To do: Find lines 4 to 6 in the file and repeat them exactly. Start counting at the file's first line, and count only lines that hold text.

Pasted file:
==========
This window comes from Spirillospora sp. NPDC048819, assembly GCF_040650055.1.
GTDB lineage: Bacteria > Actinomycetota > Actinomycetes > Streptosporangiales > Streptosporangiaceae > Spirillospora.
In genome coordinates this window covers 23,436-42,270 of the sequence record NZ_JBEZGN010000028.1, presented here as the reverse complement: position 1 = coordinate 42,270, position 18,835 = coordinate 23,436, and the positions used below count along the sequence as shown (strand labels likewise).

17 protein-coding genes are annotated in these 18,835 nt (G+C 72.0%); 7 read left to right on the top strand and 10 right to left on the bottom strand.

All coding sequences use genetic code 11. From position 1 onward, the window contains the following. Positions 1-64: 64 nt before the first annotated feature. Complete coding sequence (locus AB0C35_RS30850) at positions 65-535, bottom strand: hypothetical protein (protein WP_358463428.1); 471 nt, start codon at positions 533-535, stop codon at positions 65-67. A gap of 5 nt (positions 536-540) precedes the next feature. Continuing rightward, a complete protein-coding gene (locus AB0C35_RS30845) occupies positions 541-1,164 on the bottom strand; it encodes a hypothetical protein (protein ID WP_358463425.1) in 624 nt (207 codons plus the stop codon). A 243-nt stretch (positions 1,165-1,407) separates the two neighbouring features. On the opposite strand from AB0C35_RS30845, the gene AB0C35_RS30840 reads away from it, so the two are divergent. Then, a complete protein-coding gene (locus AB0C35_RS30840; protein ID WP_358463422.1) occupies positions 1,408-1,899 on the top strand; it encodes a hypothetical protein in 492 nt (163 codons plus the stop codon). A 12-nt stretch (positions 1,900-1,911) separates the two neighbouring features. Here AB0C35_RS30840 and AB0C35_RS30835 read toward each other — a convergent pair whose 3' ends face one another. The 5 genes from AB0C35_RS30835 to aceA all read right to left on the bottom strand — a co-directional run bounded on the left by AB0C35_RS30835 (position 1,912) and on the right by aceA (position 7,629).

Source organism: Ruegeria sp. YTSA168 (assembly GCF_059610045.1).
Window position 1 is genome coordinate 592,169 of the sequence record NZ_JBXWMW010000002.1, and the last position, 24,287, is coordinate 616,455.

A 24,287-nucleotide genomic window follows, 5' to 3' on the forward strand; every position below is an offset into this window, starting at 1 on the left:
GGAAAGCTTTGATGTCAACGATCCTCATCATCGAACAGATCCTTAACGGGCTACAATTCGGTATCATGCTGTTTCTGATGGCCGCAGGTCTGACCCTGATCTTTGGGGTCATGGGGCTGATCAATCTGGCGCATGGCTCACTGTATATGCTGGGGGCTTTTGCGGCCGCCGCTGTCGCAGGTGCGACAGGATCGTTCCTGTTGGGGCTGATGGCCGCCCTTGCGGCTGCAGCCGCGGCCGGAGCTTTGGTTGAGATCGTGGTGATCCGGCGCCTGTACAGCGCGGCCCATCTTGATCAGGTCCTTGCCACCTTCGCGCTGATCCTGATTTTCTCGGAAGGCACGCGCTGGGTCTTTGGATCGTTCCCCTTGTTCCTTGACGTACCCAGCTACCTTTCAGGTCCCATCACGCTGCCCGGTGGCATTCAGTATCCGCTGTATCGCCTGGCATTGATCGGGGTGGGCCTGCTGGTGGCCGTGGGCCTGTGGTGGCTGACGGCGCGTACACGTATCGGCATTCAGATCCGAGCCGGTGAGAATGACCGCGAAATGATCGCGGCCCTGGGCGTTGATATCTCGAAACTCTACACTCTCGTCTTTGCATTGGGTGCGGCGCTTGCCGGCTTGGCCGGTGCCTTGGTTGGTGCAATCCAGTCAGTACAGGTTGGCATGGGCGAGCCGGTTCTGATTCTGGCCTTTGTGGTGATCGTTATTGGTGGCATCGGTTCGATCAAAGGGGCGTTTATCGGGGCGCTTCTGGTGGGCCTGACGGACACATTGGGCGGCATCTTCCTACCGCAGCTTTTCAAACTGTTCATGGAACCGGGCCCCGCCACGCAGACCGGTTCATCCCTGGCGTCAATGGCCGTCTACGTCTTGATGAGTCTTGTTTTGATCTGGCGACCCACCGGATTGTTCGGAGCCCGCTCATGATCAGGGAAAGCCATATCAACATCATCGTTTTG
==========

17 protein-coding genes are annotated in these 18,835 nt (G+C 72.0%); 7 read left to right on the top strand and 10 right to left on the bottom strand.

All coding sequences use genetic code 11. From position 1 onward, the window contains the following. Positions 1-64: 64 nt before the first annotated feature. Complete coding sequence (locus AB0C35_RS30850) at positions 65-535, bottom strand: hypothetical protein (protein WP_358463428.1); 471 nt, start codon at positions 533-535, stop codon at positions 65-67. A gap of 5 nt (positions 536-540) precedes the next feature. Continuing rightward, a complete protein-coding gene (locus AB0C35_RS30845) occupies positions 541-1,164 on the bottom strand; it encodes a hypothetical protein (protein ID WP_358463425.1) in 624 nt (207 codons plus the stop codon). A 243-nt stretch (positions 1,165-1,407) separates the two neighbouring features. On the opposite strand from AB0C35_RS30845, the gene AB0C35_RS30840 reads away from it, so the two are divergent. Then, a complete protein-coding gene (locus AB0C35_RS30840; protein ID WP_358463422.1) occupies positions 1,408-1,899 on the top strand; it encodes a hypothetical protein in 492 nt (163 codons plus the stop codon). A 12-nt stretch (positions 1,900-1,911) separates the two neighbouring features. Here AB0C35_RS30840 and AB0C35_RS30835 read toward each other — a convergent pair whose 3' ends face one another. The 5 genes from AB0C35_RS30835 to aceA all read right to left on the bottom strand — a co-directional run bounded on the left by AB0C35_RS30835 (position 1,912) and on the right by aceA (position 7,629).

Source organism: Ruegeria sp. YTSA168 (assembly GCF_059610045.1).